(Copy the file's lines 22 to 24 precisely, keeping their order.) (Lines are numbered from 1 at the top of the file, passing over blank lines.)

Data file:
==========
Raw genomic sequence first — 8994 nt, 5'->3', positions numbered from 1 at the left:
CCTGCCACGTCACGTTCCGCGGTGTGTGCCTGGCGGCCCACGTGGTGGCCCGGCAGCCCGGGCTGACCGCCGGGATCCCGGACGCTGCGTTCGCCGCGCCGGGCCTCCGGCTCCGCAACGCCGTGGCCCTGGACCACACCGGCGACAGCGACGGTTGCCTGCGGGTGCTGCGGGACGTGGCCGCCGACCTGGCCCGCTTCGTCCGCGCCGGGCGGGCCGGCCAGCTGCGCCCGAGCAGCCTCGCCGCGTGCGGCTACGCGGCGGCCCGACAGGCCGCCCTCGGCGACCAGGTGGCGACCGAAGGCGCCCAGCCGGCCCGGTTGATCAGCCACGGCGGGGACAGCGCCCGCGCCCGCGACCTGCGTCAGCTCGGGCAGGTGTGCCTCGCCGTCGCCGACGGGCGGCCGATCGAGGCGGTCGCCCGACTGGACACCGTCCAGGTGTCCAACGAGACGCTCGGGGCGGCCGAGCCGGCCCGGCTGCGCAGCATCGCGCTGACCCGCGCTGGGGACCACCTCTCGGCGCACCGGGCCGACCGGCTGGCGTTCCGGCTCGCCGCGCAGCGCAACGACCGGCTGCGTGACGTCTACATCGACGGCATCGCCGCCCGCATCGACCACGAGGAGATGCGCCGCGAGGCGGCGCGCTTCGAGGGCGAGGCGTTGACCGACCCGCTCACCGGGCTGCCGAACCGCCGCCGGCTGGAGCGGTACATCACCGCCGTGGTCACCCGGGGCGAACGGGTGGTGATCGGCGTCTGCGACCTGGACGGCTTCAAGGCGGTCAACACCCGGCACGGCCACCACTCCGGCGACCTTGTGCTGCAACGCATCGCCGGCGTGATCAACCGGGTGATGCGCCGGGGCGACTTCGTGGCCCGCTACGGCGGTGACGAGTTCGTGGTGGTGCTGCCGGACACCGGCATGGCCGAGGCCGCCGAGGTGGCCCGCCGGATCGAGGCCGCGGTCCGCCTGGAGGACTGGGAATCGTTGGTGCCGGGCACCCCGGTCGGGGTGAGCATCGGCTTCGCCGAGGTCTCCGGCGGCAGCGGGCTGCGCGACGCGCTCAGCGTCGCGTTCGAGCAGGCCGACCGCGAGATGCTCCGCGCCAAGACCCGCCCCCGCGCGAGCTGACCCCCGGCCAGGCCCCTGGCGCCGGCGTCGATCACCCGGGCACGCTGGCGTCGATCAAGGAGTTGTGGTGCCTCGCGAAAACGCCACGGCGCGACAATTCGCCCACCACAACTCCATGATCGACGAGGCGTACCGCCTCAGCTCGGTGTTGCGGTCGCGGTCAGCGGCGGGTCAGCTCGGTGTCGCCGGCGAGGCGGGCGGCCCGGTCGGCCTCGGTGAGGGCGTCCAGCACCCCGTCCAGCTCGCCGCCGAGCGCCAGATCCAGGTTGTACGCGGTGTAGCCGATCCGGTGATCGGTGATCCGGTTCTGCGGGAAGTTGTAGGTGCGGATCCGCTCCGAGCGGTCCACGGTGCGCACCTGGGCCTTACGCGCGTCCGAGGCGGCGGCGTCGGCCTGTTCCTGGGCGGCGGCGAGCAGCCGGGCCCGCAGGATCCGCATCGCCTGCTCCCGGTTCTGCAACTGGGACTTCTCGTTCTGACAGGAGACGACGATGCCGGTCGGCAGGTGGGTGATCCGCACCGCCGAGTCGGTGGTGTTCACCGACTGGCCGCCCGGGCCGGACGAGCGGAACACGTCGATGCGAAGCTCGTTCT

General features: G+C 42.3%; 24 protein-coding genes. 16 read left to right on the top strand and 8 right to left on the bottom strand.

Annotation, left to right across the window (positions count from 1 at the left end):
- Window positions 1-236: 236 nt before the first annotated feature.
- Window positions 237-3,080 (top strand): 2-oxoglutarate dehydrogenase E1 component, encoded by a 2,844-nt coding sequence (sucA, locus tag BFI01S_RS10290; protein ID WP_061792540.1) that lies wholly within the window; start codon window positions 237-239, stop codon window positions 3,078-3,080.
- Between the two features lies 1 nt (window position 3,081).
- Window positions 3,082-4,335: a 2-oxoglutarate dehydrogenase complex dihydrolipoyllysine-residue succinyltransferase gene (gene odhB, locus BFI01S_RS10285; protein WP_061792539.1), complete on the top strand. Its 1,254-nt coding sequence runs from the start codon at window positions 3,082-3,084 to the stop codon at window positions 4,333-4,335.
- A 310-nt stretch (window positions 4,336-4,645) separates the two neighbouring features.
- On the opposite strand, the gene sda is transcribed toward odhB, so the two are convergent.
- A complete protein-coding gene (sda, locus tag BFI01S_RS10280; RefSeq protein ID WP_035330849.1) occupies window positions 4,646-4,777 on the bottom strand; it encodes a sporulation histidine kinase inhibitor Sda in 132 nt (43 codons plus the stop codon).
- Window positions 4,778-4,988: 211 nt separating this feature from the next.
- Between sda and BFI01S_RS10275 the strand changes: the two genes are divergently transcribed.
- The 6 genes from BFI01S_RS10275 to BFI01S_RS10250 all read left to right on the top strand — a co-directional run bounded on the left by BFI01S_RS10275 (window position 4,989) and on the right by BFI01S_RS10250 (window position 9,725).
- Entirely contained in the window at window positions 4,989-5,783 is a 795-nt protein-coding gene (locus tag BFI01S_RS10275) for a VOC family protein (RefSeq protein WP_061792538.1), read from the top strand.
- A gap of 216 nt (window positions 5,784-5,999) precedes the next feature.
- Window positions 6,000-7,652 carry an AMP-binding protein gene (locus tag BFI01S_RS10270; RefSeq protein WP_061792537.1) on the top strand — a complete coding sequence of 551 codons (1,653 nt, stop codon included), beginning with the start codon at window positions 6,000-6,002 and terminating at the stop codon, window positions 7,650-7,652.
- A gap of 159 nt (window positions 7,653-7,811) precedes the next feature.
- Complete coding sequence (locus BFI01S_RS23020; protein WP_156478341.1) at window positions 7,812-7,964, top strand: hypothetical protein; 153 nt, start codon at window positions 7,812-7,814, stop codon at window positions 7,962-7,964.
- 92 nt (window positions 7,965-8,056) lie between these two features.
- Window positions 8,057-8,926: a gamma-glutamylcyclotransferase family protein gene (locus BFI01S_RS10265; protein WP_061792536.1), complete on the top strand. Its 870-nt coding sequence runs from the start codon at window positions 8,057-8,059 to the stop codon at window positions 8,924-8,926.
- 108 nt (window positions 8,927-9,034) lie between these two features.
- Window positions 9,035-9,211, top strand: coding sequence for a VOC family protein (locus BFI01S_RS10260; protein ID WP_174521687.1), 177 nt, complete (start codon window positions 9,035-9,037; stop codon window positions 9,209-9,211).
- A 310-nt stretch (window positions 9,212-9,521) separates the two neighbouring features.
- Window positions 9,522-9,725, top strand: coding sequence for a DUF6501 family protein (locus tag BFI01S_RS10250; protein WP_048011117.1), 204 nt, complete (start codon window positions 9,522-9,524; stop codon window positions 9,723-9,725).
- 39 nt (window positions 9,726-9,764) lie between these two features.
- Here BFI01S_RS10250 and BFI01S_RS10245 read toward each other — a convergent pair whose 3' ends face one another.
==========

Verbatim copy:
- 108 nt (window positions 8,927-9,034) lie between these two features.
- Window positions 9,035-9,211, top strand: coding sequence for a VOC family protein (locus BFI01S_RS10260; protein ID WP_174521687.1), 177 nt, complete (start codon window positions 9,035-9,037; stop codon window positions 9,209-9,211).
- A 310-nt stretch (window positions 9,212-9,521) separates the two neighbouring features.